RUMFORD — Selectmen on Thursday night voted 5-0 to hold a public hearing Nov. 18 on whether to extend the six-month moratorium on wind energy development.
The move followed Tuesday's defeat by voters of a proposed wind ordinance that was widely believed to ban such projects.
The hearing is set for 6 p.m. Thursday, Nov. 18, followed by a selectmen's meeting at 7 p.m. to decide whether to recommend extending the moratorium.
It ends Saturday, Nov. 27, Chairman Brad Adley told fellow board members, Town Manager Carlo Puiia and a crowd of about 35 people.
When Selectman Mark Belanger asked about the time period, Puiia said it could be extended up to 180 days, “if that's your choice.”
Selectman Greg Buccina asked Puiia to define “moratorium,” which Puiia did by reading a definition from a Maine law book.
“In this case, you could not permit the construction of a wind energy facility within that moratorium,” Puiia said of Rumford.
Buccina said he read a different definition and thought that is how it should be interpreted.
“Moratorium in Webster's dictionary says, 'All activity shall cease,' and that certainly hasn't been the case in my opinion,” Buccina said.
“What is the reason for having a moratorium? Is it to benefit our citizens to make informed decisions or is it to, I mean, it just seems there's a lot of lobbying being done, a lot of paid advertisements, and I just think that's not what should be happening while the moratorium is in place.”
Belanger quickly responded, telling Buccina, “No. 1, you can't stop people from talking, you can't stop people from advertising, you just can't stop that.”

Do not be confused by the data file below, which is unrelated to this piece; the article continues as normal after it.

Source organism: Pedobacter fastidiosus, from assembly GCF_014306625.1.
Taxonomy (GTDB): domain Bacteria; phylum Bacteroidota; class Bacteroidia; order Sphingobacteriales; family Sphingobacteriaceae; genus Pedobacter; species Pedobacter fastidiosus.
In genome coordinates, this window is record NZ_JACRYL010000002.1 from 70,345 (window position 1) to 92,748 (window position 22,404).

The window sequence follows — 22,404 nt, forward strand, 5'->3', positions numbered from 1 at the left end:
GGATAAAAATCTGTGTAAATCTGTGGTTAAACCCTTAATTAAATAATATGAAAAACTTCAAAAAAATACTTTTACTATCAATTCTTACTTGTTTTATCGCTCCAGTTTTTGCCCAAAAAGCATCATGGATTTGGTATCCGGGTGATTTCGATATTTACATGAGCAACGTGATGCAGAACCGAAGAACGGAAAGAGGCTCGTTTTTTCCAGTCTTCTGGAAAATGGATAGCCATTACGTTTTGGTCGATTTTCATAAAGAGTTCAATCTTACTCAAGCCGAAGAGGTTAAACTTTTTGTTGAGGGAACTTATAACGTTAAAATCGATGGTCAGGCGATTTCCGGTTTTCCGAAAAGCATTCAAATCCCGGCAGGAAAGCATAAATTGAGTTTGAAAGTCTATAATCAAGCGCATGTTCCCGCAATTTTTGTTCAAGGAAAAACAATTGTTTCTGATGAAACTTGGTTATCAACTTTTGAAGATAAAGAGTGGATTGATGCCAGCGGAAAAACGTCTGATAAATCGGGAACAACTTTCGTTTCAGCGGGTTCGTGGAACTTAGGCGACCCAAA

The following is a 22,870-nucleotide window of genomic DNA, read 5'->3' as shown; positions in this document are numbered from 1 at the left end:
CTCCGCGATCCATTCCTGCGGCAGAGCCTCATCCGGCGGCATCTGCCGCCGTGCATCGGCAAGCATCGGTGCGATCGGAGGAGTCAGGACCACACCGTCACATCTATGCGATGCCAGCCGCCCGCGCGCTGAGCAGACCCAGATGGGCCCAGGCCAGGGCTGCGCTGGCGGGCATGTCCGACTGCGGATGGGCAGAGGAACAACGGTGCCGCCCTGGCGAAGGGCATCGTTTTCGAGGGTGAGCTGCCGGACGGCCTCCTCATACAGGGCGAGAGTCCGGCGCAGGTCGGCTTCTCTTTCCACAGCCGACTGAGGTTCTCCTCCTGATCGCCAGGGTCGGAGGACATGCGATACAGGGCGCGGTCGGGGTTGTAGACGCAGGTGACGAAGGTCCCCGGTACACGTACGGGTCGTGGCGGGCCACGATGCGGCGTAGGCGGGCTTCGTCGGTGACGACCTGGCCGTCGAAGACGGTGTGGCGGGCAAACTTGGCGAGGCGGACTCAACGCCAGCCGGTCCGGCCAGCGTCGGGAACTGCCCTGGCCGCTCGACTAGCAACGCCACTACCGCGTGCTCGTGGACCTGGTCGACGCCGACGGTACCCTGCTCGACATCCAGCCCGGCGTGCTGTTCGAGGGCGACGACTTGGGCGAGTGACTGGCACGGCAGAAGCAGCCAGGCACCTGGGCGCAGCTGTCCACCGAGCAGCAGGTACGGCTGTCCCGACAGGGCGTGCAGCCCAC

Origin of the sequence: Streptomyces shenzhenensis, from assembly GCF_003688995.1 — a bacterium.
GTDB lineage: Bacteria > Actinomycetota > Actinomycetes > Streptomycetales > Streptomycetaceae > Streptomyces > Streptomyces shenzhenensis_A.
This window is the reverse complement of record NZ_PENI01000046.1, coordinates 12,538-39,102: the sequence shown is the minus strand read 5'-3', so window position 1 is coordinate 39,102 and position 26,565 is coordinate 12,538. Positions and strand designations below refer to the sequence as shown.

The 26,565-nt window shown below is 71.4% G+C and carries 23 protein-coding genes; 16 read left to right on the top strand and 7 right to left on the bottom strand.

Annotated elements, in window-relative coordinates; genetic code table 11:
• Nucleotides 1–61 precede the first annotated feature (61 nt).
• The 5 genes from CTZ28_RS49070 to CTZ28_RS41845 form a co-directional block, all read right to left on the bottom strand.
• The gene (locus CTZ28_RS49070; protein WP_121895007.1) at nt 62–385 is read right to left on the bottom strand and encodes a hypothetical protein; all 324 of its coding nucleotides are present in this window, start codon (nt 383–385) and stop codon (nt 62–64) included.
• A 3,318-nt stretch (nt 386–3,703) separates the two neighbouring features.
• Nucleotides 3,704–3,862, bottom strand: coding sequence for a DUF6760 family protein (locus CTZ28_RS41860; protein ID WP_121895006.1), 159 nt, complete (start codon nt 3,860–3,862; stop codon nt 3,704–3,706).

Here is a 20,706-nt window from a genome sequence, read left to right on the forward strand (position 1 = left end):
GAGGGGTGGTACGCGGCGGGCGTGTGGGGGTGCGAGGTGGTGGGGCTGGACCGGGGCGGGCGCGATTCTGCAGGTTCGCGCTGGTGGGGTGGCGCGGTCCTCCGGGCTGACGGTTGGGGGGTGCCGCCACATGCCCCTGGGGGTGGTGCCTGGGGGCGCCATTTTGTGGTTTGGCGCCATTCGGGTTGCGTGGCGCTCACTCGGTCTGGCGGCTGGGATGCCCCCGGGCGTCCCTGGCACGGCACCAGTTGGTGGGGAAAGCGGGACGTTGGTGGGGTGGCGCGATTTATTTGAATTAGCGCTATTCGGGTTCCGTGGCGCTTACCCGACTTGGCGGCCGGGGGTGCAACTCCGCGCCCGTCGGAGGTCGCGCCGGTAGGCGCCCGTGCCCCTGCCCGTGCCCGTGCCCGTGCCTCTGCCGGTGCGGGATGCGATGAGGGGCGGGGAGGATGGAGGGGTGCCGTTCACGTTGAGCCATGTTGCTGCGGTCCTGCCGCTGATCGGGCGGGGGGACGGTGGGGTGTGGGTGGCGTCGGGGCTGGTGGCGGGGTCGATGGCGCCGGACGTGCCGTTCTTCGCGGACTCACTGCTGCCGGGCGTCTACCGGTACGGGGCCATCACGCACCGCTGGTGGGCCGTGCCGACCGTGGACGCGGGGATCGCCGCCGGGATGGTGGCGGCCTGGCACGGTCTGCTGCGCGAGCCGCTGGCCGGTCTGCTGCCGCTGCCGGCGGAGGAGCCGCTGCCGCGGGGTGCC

“A moratorium was basically to prevent permitting until we adopted something. That's all,” Belanger said. “Not that you can't talk about it, not that you can't lobby something. I mean, we're in America.”
Buccina said he is aware of that, but doesn't believe wind power developer First Wind LLC of Boston should be buying land or lobbying Rumford residents during a moratorium.
Earlier this year, First Wind proposed building up to 12 turbines for more than $60 million on Black Mountain and adjacent North and South Twin mountains.
Belanger then said both pro- and anti-wind factions lobbied for and against the ordinance, before speaking his mind about what he called “false advertising” by a pro-wind ordinance group.
“The Wind Education Committee paid for an advertisement that was very misleading to the public, stating we had voted to accept the (ordinance), which we did not — you guys voted to put it on the ballot — and that the Planning Board voted to accept the (ordinance), which they had not,” Belanger said.
“You guys voted to put it on the ballot, so that (ad) was totally misleading. That was a lie!”
“There were many lies,” Buccina acknowledged.
Puiia then explained that because Rumford didn't have an ordinance in place to regulate wind development, a moratorium was enacted to enable that to be done.
The board's attempt to provide such regulation, however, was defeated on Tuesday.
“So you can go out and contract with landowners and do everything but put up the wind towers, and that's considered within compliance of a moratorium?” Buccina asked.
“Right,” Puiia said.
Belanger then attempted to steer discussion toward ending the moratorium.
“After this last vote, it's very clear, I mean, the people have spoken twice, once 2-to-1 in favor of looking at wind, and they voted this time and felt that the wind ordinance was too restrictive, so I don't think it should take too long,” he said.
Selectman Jeff Sterling then motioned to convene a public hearing on the matter and vote by selectmen at the board's next meeting.